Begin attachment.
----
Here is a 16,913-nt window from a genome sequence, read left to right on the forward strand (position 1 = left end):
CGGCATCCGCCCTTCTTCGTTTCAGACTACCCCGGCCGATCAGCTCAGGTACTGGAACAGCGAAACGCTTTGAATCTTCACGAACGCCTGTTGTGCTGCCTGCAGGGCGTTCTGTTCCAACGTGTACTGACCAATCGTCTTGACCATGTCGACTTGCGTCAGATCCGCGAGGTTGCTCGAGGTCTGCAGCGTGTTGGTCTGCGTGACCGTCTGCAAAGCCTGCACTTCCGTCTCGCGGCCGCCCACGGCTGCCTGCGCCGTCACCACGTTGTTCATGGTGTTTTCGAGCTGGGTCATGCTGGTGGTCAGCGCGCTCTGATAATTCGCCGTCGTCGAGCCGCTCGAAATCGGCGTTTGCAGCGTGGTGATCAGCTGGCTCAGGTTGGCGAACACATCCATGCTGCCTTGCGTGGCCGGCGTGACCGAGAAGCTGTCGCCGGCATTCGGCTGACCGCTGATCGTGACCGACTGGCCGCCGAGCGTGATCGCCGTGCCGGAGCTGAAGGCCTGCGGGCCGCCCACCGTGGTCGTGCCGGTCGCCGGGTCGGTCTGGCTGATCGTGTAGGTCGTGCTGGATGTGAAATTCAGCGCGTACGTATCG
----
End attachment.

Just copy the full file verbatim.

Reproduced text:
Here is a 16,913-nt window from a genome sequence, read left to right on the forward strand (position 1 = left end):
CGGCATCCGCCCTTCTTCGTTTCAGACTACCCCGGCCGATCAGCTCAGGTACTGGAACAGCGAAACGCTTTGAATCTTCACGAACGCCTGTTGTGCTGCCTGCAGGGCGTTCTGTTCCAACGTGTACTGACCAATCGTCTTGACCATGTCGACTTGCGTCAGATCCGCGAGGTTGCTCGAGGTCTGCAGCGTGTTGGTCTGCGTGACCGTCTGCAAAGCCTGCACTTCCGTCTCGCGGCCGCCCACGGCTGCCTGCGCCGTCACCACGTTGTTCATGGTGTTTTCGAGCTGGGTCATGCTGGTGGTCAGCGCGCTCTGATAATTCGCCGTCGTCGAGCCGCTCGAAATCGGCGTTTGCAGCGTGGTGATCAGCTGGCTCAGGTTGGCGAACACATCCATGCTGCCTTGCGTGGCCGGCGTGACCGAGAAGCTGTCGCCGGCATTCGGCTGACCGCTGATCGTGACCGACTGGCCGCCGAGCGTGATCGCCGTGCCGGAGCTGAAGGCCTGCGGGCCGCCCACCGTGGTCGTGCCGGTCGCCGGGTCGGTCTGGCTGATCGTGTAGGTCGTGCTGGATGTGAAATTCAGCGCGTACGTATCG